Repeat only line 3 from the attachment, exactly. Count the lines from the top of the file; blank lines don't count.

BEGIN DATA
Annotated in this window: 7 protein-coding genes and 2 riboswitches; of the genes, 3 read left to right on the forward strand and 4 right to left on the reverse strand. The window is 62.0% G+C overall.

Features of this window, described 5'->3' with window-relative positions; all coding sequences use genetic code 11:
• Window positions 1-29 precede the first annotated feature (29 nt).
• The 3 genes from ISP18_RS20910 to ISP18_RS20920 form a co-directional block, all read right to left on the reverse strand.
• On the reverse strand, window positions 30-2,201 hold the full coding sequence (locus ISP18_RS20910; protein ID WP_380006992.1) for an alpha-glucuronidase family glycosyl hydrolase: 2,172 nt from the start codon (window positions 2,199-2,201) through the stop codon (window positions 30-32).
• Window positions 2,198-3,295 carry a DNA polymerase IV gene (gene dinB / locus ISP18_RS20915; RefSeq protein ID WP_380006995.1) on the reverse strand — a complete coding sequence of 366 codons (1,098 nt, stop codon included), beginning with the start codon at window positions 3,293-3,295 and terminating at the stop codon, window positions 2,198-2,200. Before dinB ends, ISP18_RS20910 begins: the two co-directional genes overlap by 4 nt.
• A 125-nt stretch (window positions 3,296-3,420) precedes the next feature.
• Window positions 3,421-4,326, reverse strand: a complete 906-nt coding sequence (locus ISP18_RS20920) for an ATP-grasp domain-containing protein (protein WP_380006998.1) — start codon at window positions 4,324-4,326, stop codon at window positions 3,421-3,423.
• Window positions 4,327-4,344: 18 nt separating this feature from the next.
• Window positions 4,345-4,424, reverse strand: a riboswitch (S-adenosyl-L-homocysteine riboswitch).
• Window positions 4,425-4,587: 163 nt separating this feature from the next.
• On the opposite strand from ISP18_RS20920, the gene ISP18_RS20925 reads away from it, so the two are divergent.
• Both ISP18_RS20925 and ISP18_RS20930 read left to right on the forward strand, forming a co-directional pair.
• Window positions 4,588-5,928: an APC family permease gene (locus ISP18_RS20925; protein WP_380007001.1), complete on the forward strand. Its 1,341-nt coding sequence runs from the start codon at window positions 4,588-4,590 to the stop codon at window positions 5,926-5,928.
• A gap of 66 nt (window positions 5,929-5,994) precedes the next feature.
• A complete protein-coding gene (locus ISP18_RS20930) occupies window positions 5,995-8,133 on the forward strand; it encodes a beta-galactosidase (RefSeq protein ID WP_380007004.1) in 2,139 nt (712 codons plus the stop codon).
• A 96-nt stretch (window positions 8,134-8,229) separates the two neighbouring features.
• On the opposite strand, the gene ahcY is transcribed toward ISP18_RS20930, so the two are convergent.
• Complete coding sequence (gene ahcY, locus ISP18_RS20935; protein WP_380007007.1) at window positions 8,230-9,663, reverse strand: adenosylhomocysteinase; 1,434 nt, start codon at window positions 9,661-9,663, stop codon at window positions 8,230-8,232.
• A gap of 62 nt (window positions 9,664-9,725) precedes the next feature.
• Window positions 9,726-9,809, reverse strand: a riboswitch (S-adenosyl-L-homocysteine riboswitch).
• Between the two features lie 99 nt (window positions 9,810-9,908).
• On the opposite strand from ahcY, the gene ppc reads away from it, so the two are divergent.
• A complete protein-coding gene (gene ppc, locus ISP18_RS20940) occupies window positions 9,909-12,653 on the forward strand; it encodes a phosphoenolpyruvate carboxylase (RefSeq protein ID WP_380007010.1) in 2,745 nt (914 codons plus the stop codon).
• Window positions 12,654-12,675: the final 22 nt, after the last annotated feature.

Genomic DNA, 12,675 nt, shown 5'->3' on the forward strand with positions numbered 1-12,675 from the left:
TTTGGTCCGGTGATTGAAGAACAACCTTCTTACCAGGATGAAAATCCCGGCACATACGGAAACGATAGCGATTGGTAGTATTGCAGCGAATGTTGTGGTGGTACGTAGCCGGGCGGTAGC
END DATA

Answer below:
• Window positions 1-29 precede the first annotated feature (29 nt).